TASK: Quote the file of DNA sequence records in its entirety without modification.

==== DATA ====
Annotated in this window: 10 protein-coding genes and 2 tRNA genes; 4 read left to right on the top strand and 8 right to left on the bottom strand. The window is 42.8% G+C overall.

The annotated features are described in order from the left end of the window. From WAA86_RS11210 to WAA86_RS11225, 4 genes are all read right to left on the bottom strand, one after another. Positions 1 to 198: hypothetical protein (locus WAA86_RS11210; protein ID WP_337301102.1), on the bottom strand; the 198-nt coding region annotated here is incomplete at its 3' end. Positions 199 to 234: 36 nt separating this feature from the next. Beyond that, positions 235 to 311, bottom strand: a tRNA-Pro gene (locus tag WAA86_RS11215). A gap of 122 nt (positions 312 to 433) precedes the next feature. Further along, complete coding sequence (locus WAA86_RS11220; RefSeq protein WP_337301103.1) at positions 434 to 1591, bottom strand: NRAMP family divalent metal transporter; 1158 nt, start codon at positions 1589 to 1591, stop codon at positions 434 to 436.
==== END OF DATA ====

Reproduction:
Annotated in this window: 10 protein-coding genes and 2 tRNA genes; 4 read left to right on the top strand and 8 right to left on the bottom strand. The window is 42.8% G+C overall.

The annotated features are described in order from the left end of the window. From WAA86_RS11210 to WAA86_RS11225, 4 genes are all read right to left on the bottom strand, one after another. Positions 1 to 198: hypothetical protein (locus WAA86_RS11210; protein ID WP_337301102.1), on the bottom strand; the 198-nt coding region annotated here is incomplete at its 3' end. Positions 199 to 234: 36 nt separating this feature from the next. Beyond that, positions 235 to 311, bottom strand: a tRNA-Pro gene (locus tag WAA86_RS11215). A gap of 122 nt (positions 312 to 433) precedes the next feature. Further along, complete coding sequence (locus WAA86_RS11220; RefSeq protein WP_337301103.1) at positions 434 to 1591, bottom strand: NRAMP family divalent metal transporter; 1158 nt, start codon at positions 1589 to 1591, stop codon at positions 434 to 436.